We recommend that all newborn babies should be given an injection of Vitamin K. Werequire your consent before doing so, and the following paragraphs give you furtherinformation to help you decide. It is your choice for your baby.
Download Policy: Content on the Website is provided to you AS IS for your information and personal use and may not be sold / licensed / shared on other websites without getting consent from its author.While downloading, if for some reason you are not able to download a presentation, the publisher may have deleted the file from their server.
The Women’s Wellness
Care facility at 204 Fulham Road
Information for Women Who are Rhesus Negative
HOW MIGHT BEING RHESUS D NEGATIVE AFFECT MY BABY?
If your baby is Rhesus D negative, like you, there will be no problems at all. (Over one third
of babies born to Rhesus D negative mothers are also Rhesus D negative).
If your baby is Rhesus D positive, problems can sometimes develop if a small amount of
your baby’ blood leaks through the placenta and mixes with your blood. Your blood cells
may react to the baby’s positive blood cells and produce antibodies that attack and destroy
these ‘foreign’ cells. This is an immune reaction called ‘sensitisation’ or ‘iso-immunisation’. If
you become sensitised, the Rhesus D antibodies remain in your blood permanently and can
increase rapidly in number if your blood mixes with Rhesus D positive blood again, as in
another pregnancy where the baby is Rhesus D positive.
It is very rare for problems to develop in a first pregnancy. The most common time for the
baby’s and mother’s blood to mix is around the time of the birth. In this case, the baby who
has just been born is not affected but if antibodies are produced they will remain in your
blood and can affect any Rhesus D positive babies you have in the future.
If you develop Rhesus D antibodies, they can cross the placenta into the baby’s blood and
destroy some of the baby’s blood cells. This can result in a condition called Haemolytic
Disease of the Newborn (HDN), which may cause jaundice, anaemia and sometimes heart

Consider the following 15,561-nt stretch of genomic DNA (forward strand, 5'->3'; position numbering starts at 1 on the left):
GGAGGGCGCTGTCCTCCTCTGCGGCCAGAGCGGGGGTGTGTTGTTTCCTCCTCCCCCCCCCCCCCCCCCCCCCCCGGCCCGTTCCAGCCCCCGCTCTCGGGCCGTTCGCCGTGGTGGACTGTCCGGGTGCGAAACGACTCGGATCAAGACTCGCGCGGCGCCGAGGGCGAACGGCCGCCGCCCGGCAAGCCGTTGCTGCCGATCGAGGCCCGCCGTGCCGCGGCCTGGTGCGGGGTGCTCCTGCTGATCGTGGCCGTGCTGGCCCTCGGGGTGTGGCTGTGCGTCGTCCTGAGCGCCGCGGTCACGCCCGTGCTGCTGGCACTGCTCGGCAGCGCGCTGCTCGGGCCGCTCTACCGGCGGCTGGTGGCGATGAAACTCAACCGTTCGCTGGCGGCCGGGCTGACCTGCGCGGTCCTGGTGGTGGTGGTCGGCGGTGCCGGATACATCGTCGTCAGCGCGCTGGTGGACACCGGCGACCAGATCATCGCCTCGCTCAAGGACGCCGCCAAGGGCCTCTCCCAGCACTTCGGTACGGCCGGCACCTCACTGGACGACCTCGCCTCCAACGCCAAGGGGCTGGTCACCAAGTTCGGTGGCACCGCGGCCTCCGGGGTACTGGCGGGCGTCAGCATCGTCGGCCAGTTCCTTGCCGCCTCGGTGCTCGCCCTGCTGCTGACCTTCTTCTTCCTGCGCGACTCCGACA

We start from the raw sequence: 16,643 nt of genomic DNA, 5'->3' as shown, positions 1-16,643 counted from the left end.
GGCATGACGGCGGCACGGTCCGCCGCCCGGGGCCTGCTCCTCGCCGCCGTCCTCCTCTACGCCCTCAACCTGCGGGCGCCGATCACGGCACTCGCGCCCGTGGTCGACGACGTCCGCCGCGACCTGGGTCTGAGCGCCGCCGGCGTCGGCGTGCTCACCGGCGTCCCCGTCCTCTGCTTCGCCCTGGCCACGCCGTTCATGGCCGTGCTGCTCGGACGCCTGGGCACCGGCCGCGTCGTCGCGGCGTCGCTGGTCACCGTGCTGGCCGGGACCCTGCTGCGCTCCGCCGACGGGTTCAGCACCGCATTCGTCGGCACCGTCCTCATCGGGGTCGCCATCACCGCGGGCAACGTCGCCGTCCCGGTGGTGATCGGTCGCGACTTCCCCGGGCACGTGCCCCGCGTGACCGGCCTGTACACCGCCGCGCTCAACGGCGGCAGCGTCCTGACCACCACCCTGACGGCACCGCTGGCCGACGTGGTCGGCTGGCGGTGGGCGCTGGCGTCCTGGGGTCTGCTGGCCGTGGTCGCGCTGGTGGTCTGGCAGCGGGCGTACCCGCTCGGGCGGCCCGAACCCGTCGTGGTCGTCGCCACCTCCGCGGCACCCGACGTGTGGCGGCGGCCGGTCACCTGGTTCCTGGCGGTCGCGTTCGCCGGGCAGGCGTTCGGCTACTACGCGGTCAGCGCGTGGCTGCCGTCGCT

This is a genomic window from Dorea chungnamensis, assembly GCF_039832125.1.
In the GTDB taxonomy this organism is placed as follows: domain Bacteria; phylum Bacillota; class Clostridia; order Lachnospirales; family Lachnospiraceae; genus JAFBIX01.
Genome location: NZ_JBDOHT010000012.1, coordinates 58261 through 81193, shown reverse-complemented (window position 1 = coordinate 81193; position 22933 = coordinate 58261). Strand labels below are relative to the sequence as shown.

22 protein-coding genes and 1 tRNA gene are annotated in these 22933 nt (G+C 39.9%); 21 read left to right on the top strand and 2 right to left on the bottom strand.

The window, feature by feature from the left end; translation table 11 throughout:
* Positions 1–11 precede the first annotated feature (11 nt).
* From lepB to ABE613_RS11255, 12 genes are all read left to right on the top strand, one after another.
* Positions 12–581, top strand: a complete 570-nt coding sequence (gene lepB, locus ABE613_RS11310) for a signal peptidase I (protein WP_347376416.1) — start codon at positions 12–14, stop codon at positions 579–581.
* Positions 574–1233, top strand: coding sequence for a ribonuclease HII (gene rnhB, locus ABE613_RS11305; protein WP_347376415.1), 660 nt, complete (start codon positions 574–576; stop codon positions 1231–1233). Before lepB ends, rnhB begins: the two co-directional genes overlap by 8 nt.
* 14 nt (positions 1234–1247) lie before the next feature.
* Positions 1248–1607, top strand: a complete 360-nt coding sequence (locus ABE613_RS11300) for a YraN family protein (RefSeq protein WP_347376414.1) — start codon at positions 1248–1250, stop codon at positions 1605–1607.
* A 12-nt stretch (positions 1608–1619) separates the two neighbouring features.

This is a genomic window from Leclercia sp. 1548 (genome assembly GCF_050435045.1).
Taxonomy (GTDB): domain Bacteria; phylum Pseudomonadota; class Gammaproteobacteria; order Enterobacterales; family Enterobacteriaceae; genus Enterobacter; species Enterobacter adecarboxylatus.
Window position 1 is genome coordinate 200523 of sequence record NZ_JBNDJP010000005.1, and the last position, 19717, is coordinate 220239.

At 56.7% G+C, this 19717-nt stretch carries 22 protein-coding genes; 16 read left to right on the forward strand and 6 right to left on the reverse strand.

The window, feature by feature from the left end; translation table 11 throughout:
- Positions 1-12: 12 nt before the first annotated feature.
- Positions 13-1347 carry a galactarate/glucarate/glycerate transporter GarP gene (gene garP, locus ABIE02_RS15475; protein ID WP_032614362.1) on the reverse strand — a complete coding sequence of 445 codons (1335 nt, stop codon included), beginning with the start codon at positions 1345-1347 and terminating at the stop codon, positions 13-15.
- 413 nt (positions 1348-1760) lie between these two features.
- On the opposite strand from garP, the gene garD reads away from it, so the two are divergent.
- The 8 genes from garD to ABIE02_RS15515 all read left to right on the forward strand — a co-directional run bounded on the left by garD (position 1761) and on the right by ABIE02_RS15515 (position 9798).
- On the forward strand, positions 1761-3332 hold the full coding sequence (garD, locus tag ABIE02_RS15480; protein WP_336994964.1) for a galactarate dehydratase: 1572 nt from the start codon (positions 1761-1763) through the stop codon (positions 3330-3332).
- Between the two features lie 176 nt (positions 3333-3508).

failure or even stillbirth. (Before 1969, when the preventive treatment was introduced, it was
not unusual for babies to be born with this condition and they were called ‘Rhesus babies’,
or ‘blue babies’ because they had heart failure).
Our aim is to prevent you developing antibodies in the first place, to prevent your baby
becoming seriously ill with HDN. However, there are now some highly specialized treatments
available and most affected babies are successfully treated.
HOW DOES PREVENTATIVE TREATMENT WORK?
The Treatment is an injection of “Anti-D”. Anti-D is obtained from Rhesus D negative male
blood donors who have been given Rhesus D positive blood to stimulate them to produce
antibodies. The injection Anti-D destroys any of your baby’s Rhesus D positive cells that may
have leaked into your blood, so that you will not need to produce your own antibodies and
sensitisation will not occur. The Anti-D is absorbed and disappears within about 8 weeks.
WHEN IS ANTI-D GIVEN?
An injection of Anti-D is recommended for all Rhesus D negative women:
• At 26-28 weeks
• At 34 weeks
• Within 72 hours of birth, if the baby is found to be Rhesus positive
204 Fulham Road •London SW10 9PJ •(T) 020 7751 4488 •(F) 020 7751 4470 •(E):firstname.lastname@example.org
Registered name: Obsgyncare Limited •Registered number: 47566464
The Women’s Wellness Centre
An ObsgynCare facility at 204 Fulham Road
Anti-D is also recommended for Rhesus D negative women in the following situations (called
Sensitising events) where there is a particular risk that the baby’s blood may leak across the
• vaginal bleeding after 12 weeks
• injury to the abdomen (including seat belt injury)
• amniocentesis, chorionic villus sample, any surgery inside the uterus